How to Unblock a Toilet

A rubber plunger is working on a toilet clog and displacing water.

Toilet blockages can be among the most stressful and unpleasant home maintenance problems to encounter – not just because of the unhygienic nature of the issue, but also because it’s a situation that usually needs to be addressed in a hurry, because no home can be without a working toilet for long.

As such, it can be extremely useful to have a basic understanding of how to remedy some of the most common problems that can occur, without needing to call in a professional.

What Causes a Blocked Toilet

If your toilet is failing to flush, then it’s likely that there’s something lodged in the pipework, usually in the U-bend, that needs to be either pulled out or pushed through the system.

The most common causes of blocked toilets are the flushing of excessive quantities of toilet paper, sanitary product, nappies and wet wipes. In short, flushing anything that isn’t designed to be flushed (and flushing too much of things that are) can lead to a blockage.

Sometimes accidents happen, and sometime blockages that occur in toilets are outside of your control. A clogged toilet might be indicative of a plumbing issue or even a problem outside of the house. In this instance, you’ll most likely need to get a professional in.

Unseating a stubborn blockage can be a challenging task, but the process will go much more smoothly if you follow a few simple steps.


Step 1: Get yourself protected

Whatever your approach to the problem, it’s most important to ensure that the contents of a blocked toilet do not come into any unnecessary contact with you or your surroundings.

As such, rubber gloves are a must, and protective glasses or goggles are also recommended. Additionally, covering the floor with spare towels or an old sheet will help to protect the other furnishings from any contamination.

Step 2: Turn off the water supply

Dealing with a toilet blockage can be unpleasant work, so you’ll want to avoid the risk of a nasty flood by turning off the flow of water to your toilet.

This can be done from inside the cistern by propping up the float lever that triggers the cistern to refill. You can also turn off the water supply via the valve that is usually found behind the toilet at the wall.

Step 3: Fish out any known blockages

If you know that an item other than waste matter – such as a phone or a child’s toy – is responsible for blocking the water flow, then this needs to be retrieved, or else it’ll inevitably get stuck again somewhere else in the system.

In most other cases, the blockage will either be made up of faeces or an excessive amount of toilet roll. In these instances, it’s much more advisable to push the obstruction through the system, as it’ll disintegrate once it’s broken up.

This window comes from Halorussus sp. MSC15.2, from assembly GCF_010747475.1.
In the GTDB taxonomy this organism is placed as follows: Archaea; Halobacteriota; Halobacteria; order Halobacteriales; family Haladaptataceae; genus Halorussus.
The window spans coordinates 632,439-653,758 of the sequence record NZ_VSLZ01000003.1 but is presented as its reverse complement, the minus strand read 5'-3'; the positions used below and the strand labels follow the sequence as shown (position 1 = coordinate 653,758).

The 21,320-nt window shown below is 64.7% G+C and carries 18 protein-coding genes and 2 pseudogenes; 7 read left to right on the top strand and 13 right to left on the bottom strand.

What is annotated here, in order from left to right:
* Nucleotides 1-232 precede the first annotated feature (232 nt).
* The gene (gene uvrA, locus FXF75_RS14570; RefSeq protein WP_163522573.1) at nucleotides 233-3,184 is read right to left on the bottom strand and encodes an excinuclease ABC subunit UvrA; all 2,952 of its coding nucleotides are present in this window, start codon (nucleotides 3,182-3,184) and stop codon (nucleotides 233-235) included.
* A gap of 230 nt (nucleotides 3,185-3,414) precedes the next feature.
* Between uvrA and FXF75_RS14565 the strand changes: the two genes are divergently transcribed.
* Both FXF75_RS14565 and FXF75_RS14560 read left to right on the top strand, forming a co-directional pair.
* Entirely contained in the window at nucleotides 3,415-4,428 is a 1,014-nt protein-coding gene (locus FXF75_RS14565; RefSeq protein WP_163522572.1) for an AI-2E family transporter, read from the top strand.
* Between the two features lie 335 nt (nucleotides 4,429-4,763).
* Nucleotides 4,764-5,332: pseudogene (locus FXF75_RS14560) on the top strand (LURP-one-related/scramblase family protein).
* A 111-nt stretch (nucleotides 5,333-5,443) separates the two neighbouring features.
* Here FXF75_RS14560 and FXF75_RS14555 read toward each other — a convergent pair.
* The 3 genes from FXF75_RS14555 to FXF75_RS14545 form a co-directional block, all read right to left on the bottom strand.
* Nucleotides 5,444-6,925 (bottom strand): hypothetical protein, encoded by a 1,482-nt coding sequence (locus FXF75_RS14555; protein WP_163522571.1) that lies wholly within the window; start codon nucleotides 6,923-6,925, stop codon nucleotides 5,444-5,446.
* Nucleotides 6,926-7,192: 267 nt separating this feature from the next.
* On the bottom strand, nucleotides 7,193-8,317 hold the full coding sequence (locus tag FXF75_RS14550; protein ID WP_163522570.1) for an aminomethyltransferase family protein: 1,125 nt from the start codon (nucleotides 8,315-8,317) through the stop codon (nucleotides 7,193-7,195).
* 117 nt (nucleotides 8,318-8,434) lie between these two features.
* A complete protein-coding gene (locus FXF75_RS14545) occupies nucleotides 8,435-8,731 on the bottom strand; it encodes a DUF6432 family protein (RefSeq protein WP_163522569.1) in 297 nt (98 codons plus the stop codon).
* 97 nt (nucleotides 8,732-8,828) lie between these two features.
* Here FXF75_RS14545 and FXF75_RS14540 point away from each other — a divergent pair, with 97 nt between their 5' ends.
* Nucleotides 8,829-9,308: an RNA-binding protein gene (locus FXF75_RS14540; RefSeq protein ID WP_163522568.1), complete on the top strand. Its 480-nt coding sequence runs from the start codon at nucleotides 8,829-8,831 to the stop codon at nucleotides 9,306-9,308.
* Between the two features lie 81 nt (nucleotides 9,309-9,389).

Step 4: Try DIY Unblocking Solutions

Once you’re committed to clearing the blockage manually, there are a few common methods that can deliver good results with a minimum of expertise or specialist equipment.

The most obvious approach would be to use a plunger to create a vacuum over the toilet bowl opening, before applying air pressure to unseat or break up a blockage further down the pipe. However, a wire coat hanger can also do a similar job – by reshaping it into a single long wire, you can reach quite far along the pipe to push the blockage clear, as long as you’re careful not to scratch anything.

Pouring hot water or cleaning chemicals into the bowl can also help to dissolve the obstructions, but be aware that this will only work against blockages that aren’t too serious, so don’t try this if the toilet bowl is already overflowing.


Step 5: Bring out the longer tools

If at first you don’t succeed, it might be that the blockage is further along the system than you can reach with a plunger. In this case, it might be better to find a longer implement.

One tool that may be useful in this situation is a toilet auger. This gizmo allows you to reach the blockage if it’s further into the toilet pipework than the U-bend, and to either pull it out or push it through accordingly.

Step 6: When all else fails, call in the plumbing experts

If you’ve exhausted all possible outlets and your toilet is still blocked, it may be that drain rods need to be used to remove a blockage that’s much further through the pipework than you can manually reach.

When you’ve reached that point, it may be time to give the experts a call to come and help you out. If you choose Lanes, you can rest assured that you won’t need to pay a callout fee – we only charge for the work we do, and we have a well-established track record of handling toilet blockages with a minimum of fuss.

Find out more about our domestic drain unblocking services, or give us a call on 0800 526 488.

If you’d rather speak to someone right away, call our 24/7 team on 0800 526 488.

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